"Allopathic medicine is really, really strict and has very high standards in terms of what you can use. Things have to be very scientifically demonstrated, and that's led to the discovery of a lot of treatments," says Ellis. "Probably the deepest example of that would be cardiopulmonary resuscitation. Another area would be epidemiology and infectious disease control."

Physician, Free Thy Self

And yet it is the rising demand for more options that is driving the rising popularity of alternative therapies, according to Dr. Bruce Eisendorf, a former student of Weil's who practices conventional medicine at the Santa Cruz Medical Clinic while also leading a support group for people who are seeking to use the power of the mind to facilitate healing.

Some of the benefits of alternative medicines, says Eisendorf, are that they have a gentler approach, sometimes carry fewer risks and side effects and encourage people to take better care of their own health.

Dr. Erin O'Shaughnessy, clinical program director of the Elysium Wellness Center and also a psychotherapist with a private practice, says that she's come to understand that traditional Western medicine is great for emergencies--when someone has an acute condition and their life needs to be saved in a dramatic way--while alternative medicine tends to work better with more chronic medical conditions. She says that Western medicine often attempts to reverse or mask symptoms and put a quick fix on things without taking into account the possibility that the person may be fundamentally out of whack.

"Alternative medicine tends to approach the whole person more, looking at bringing them into balance on all levels, not just symptoms but mentally, emotionally, physically and socially," says O'Shaughnessy.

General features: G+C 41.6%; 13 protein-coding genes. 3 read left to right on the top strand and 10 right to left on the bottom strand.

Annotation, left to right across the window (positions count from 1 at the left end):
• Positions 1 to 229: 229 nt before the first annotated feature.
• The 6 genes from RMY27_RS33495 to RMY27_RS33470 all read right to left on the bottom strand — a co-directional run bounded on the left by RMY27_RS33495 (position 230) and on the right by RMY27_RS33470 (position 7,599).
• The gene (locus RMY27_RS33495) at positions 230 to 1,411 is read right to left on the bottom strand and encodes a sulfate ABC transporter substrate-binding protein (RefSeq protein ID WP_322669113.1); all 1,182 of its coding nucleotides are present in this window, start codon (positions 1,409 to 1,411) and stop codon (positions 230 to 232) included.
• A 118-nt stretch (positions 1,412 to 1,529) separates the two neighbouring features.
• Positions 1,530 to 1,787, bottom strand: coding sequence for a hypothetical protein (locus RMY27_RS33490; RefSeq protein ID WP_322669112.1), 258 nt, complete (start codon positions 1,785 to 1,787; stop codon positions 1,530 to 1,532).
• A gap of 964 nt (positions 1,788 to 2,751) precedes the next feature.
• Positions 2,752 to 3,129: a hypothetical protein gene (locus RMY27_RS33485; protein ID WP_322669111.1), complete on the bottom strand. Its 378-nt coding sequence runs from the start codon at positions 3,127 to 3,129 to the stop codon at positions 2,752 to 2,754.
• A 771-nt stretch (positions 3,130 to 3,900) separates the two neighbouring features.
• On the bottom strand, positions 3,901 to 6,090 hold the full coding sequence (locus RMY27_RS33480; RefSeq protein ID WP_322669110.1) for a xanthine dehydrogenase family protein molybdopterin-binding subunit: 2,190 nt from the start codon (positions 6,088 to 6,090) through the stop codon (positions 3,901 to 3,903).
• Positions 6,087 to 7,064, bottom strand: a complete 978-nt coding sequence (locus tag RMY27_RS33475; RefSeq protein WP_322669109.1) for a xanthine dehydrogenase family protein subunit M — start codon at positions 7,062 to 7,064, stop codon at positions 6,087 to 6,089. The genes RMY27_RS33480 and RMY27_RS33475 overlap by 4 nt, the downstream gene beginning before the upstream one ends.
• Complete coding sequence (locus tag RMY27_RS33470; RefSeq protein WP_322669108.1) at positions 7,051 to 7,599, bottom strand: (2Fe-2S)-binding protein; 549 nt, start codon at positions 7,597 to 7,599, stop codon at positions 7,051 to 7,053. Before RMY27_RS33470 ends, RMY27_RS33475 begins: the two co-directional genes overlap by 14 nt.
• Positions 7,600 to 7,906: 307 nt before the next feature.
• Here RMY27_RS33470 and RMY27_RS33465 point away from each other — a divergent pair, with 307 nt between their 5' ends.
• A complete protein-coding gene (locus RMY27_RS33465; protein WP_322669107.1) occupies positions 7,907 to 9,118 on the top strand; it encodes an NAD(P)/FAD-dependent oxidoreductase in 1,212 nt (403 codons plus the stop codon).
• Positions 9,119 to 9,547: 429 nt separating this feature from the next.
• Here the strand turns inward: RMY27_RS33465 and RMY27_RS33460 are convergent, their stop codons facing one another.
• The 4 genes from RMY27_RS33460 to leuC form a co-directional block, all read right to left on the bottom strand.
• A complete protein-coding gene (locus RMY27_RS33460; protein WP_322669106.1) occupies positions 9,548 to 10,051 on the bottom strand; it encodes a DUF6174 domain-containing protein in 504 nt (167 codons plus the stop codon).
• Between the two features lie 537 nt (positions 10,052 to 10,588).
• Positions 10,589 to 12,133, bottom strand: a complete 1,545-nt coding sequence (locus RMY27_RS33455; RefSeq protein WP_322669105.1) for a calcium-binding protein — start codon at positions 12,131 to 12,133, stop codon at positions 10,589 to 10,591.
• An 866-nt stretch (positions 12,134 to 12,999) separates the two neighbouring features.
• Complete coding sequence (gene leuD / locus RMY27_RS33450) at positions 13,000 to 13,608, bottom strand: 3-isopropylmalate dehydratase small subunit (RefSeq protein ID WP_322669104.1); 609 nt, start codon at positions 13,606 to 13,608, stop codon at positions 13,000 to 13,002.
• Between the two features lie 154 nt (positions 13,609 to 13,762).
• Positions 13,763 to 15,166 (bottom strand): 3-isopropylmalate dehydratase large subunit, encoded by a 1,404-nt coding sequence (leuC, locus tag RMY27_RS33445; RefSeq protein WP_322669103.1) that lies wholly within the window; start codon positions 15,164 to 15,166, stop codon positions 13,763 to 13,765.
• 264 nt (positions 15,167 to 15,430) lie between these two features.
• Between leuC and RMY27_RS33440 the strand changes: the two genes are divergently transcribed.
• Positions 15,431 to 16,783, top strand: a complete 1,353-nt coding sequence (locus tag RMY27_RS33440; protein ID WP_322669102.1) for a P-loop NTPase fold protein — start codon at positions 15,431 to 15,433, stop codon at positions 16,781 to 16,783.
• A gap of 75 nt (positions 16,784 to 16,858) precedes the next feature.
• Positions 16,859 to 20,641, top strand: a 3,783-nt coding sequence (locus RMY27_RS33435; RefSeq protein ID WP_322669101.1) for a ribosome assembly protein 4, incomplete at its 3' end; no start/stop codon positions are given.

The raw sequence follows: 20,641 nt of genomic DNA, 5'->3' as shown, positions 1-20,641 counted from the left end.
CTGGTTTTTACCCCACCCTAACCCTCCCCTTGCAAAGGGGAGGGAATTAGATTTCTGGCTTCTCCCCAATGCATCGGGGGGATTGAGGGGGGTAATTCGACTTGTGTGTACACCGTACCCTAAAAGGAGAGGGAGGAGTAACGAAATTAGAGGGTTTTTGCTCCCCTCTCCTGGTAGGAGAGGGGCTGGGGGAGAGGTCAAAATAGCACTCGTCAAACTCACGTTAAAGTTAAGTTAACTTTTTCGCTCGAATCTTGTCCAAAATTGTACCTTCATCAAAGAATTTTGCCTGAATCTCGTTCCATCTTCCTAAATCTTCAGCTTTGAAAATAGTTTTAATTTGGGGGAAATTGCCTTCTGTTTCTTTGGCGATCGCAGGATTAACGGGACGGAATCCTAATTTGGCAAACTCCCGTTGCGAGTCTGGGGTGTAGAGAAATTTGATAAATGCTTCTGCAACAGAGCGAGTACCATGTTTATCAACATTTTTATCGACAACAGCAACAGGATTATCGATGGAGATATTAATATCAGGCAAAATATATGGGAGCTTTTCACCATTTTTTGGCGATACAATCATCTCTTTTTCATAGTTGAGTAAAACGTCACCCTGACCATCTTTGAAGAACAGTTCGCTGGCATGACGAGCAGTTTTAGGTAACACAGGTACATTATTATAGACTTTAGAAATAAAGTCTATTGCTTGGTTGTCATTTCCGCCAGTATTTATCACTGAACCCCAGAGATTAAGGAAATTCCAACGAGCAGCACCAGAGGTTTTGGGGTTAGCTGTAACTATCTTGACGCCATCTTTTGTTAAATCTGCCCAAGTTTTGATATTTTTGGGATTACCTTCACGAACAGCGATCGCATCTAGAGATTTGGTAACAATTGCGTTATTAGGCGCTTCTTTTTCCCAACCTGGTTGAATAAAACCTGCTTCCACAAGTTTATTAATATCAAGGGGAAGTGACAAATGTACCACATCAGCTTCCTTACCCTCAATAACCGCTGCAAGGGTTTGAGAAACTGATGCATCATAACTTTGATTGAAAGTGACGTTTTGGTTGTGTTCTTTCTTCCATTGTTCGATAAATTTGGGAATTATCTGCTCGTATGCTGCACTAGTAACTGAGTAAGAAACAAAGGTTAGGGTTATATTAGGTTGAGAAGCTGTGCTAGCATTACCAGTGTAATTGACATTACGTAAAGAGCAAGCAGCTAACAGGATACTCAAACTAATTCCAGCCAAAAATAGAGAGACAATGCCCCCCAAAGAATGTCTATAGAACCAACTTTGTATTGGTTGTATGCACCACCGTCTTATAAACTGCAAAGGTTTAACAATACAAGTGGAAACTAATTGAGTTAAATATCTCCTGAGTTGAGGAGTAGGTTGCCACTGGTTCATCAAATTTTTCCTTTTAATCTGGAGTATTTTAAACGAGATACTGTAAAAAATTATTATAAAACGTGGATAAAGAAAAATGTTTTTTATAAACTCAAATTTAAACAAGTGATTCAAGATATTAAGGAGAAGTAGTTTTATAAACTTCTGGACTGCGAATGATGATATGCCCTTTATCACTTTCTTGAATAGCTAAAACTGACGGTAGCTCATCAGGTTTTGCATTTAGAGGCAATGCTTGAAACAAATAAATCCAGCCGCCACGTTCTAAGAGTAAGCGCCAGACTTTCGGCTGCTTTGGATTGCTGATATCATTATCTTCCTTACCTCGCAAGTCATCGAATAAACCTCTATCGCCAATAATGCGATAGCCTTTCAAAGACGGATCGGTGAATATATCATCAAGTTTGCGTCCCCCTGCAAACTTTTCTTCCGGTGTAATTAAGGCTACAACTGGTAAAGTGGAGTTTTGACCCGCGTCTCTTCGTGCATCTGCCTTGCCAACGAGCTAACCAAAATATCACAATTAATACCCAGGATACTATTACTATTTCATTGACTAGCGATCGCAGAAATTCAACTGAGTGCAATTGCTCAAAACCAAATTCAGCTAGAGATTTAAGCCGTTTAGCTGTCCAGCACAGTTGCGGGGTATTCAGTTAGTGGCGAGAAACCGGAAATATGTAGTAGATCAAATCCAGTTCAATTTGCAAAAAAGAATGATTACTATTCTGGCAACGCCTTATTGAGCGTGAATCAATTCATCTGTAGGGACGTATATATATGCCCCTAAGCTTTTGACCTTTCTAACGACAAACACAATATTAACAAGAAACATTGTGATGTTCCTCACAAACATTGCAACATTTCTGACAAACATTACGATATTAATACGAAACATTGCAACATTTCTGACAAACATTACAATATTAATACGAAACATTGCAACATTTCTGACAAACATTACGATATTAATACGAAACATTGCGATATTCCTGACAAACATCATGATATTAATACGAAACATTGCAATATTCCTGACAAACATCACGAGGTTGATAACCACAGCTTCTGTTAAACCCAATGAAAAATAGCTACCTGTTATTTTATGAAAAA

O'Shaughnessy says that in mental health the Western model tends to be very compliance-based, meaning that the measure of whether a patient is ready to go home or not is how compliant they are in taking their medications and cooperating with the doctors instead of becoming more responsible for their own healing and making their own choices.

"Alternative medicine wants them to come to it with their own intent and trigger their own process, as opposed to having somebody do something to them. Alternative medicine tends to address things more like diet, meditation and chi gong practice, and all those things that help a person draw on all their inner resources," says O'Shaughnessy. "Often the very thing that's missing is they don't have their own sense of integrity and a locus of control. It's either going to come from the inside or it's going to come from the outside."

Eisendorf says that the popular demand is motivating more Western doctors to finally make the concept of chi a part of their vocabulary.

"Change seems to come slowly in the medical field," he says, "but I think it's inevitable."

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From the July 31-August 7, 2002 issue of Metro Santa Cruz.